After the death of Pope John Paul II, the Anti-Defamation League stated that "more change for the better took place in his 27-year Papacy than in the nearly 2,000 years before."[35]

Further developments in Catholic thinking on the covenantal status of Jews were led by Pope John Paul II. Among his most noteworthy statements on the matter is that which occurred during his historic visit to the synagogue in Mainz (1980), where he called Jews the “people of God of the Old Covenant, which has never been abrogated by God (cf. Romans 11:29, "for the gifts and the calling of God are irrevocable" [NRSV]).”[36] In 1997, John Paul II again affirmed the Jews’ covenantal status: “This people continues in spite of everything to be the people of the covenant and, despite human infidelity, the Lord is faithful to his covenant.”[36]

The post-Vatican II shift toward acknowledging the Jews as a covenanted people has led to heated discussions in the Catholic Church over the issue missionary activity directed toward Jews, with some Catholics theologians reasoning that “if Christ is the redeemer of the world, every tongue should confess him,”[37] while others vehemently oppose “targeting Jews for conversion.”[38] Weighing in on this matter, Cardinal Walter Kasper, then President of the Pontifical Commission for Religious Relations with the Jews, reaffirmed the validity of the Jews’ covenant and then continued:

"[B]ecause as Christians we know that God’s covenant with Israel by God's faithfulness is not broken (Rom 11,29; cf. 3,4), mission understood as call to conversion from idolatry to the living and true God (1 Thes 1,9) does not apply and cannot be applied to Jews…. This is not a merely abstract theological affirmation, but an affirmation that has concrete and tangible consequences; namely, that there is no organised Catholic missionary activity towards Jews as there is for all other non–Christian religions.”[39]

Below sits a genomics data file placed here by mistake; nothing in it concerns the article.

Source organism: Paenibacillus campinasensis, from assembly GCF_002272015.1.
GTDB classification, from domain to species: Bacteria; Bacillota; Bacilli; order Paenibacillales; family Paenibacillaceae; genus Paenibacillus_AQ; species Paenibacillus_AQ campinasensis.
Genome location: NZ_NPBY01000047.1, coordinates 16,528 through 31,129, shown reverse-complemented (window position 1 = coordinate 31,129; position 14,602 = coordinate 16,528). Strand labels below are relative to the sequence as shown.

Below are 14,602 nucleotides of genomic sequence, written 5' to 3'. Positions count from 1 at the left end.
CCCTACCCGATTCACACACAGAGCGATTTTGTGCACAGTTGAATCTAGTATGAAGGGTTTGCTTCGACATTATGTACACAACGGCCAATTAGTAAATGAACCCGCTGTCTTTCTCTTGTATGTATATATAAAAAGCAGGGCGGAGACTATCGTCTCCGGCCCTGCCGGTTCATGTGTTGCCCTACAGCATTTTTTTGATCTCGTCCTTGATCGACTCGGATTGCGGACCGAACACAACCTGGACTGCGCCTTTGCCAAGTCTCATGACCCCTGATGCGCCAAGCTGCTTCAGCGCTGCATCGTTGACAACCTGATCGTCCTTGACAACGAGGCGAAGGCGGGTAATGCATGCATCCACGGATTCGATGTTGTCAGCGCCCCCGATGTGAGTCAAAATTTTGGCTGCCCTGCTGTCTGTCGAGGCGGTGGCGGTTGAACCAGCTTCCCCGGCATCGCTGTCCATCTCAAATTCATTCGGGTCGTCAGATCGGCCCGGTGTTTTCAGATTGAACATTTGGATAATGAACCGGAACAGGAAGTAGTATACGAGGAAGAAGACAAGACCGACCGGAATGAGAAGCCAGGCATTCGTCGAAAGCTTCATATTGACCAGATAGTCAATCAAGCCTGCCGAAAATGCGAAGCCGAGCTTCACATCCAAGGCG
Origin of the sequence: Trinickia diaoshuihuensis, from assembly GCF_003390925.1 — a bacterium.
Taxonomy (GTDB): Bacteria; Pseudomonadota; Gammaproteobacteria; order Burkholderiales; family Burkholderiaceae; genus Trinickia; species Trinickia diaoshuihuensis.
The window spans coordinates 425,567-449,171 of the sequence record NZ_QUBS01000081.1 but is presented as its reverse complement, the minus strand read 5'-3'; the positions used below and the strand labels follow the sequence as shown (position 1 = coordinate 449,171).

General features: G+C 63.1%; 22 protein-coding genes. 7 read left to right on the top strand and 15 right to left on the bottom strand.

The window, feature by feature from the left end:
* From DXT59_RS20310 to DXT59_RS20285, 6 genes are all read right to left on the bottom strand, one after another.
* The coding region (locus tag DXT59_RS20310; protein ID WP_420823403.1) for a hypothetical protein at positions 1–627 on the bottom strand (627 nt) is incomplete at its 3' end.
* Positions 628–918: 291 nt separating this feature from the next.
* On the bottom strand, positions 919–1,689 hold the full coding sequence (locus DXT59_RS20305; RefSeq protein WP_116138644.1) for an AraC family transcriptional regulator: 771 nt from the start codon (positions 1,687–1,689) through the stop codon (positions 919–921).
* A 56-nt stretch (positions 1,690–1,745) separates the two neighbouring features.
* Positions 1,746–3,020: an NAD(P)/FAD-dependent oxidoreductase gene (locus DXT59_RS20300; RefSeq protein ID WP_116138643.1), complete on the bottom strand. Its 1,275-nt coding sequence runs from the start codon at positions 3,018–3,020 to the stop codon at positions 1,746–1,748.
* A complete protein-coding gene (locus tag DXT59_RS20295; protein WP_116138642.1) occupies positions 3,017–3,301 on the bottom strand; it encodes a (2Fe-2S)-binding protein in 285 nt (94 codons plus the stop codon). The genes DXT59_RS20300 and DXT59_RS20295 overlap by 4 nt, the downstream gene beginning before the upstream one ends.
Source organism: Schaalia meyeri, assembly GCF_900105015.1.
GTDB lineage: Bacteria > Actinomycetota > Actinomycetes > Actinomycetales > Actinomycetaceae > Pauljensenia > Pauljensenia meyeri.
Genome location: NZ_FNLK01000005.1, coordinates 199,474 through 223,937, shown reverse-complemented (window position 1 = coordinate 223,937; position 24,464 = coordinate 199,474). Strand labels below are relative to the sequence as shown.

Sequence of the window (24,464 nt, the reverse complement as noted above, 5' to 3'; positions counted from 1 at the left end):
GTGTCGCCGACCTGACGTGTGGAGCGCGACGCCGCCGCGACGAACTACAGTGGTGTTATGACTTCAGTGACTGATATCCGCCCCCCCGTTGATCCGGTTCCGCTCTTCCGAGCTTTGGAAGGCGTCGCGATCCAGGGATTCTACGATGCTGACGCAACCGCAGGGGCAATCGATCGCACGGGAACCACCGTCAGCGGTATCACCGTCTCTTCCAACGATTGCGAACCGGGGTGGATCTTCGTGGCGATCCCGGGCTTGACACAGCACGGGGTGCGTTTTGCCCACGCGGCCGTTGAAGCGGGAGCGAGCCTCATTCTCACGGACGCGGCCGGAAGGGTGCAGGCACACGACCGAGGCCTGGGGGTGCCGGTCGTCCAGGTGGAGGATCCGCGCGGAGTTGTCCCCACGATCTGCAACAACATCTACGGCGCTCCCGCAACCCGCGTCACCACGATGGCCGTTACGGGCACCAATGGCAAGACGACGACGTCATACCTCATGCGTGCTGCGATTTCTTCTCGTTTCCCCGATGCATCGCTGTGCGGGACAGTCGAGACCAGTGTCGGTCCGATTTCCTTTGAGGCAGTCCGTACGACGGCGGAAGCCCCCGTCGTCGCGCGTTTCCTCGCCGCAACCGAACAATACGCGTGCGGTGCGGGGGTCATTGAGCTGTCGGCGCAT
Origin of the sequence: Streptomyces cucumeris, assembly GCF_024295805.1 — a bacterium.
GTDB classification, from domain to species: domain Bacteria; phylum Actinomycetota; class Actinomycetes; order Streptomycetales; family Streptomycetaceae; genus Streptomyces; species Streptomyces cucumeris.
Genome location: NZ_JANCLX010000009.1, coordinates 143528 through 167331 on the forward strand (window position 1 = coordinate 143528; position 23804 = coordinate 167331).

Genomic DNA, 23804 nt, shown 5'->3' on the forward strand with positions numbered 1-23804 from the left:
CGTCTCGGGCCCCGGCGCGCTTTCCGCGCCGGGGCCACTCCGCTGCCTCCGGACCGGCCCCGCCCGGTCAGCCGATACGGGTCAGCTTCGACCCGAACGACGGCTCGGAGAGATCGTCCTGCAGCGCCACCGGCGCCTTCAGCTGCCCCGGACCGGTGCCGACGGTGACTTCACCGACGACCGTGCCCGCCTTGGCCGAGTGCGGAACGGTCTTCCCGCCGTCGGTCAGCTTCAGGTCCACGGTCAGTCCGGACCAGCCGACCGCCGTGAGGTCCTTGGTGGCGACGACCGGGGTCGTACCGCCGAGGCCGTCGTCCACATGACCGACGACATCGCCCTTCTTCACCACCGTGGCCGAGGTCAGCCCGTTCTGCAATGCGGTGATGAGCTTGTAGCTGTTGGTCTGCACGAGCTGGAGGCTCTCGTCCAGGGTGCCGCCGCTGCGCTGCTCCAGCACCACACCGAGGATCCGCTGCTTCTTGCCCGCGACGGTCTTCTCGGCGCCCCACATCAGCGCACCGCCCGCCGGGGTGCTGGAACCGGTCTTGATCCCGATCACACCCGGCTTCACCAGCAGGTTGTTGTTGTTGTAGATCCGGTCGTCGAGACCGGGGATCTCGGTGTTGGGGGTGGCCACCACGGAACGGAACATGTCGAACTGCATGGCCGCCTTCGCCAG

Recently, in his apostolic exhortation Evangelii gaudium (2013), Pope Francis’s own teaching on the matter closely mirrored these words of Cardinal Kasper:[40]

God’s grace, which is the grace of Jesus Christ according to our faith, is available to all. Therefore, the Church believes that Judaism, [as] the faithful response of the Jewish people to God’s irrevocable covenant, is salvific for them, because God is faithful to his promises.
Cardinal Walter Kasper, May 2001[41]

In 2011, Kasper specifically repudiated the notion of “displacement” theology, clarifying that the “New Covenant for Christians is not the replacement (substitution), but the fulfillment of the Old Covenant.”[42]

These statements from Catholic officials signal a shift away from a “hard” supersessionist model of displacement. Nevertheless, the references to the Church as the “new People of God” and the New Covenant as “fulfilling” the Old Covenant (irrevocable though it might be) imply a clear Christian superiority and thus comport with a “soft” supersessionism. It should be noted that fringe Catholic groups, such as the Society of St. Pius X, strongly oppose the theological developments concerning Judaism made at Vatican II and retain “hard” supersessionist views.[43] Even among mainstream Catholic groups and official Catholic teaching, elements of “soft” supersessionism remain:


Protestant opinions on supersessionism vary.[47][48] These differences arise from dissimilar literal versus figurative approaches to understanding the relationships between the covenants of the Bible, particularly the relationship between the covenants of the Old Testament and the New Covenant.[47] In consequence, there is a range of viewpoints, including:

Three prominent Protestant views on this relationship are covenant theology, New Covenant theology, and dispensationalism. Extensive discussion is found in Christian views on the Old Covenant and in the respective articles for each of these viewpoints: for example, there is a section within Dispensationalism detailing that perspective's concept of Israel. Differing approaches influence how the land promise in Genesis 12,[47] 15[52] and 17[47] is understood, whether it is interpreted literally or figuratively, both with regard to the land and the identity of people who inherit it.[47][52]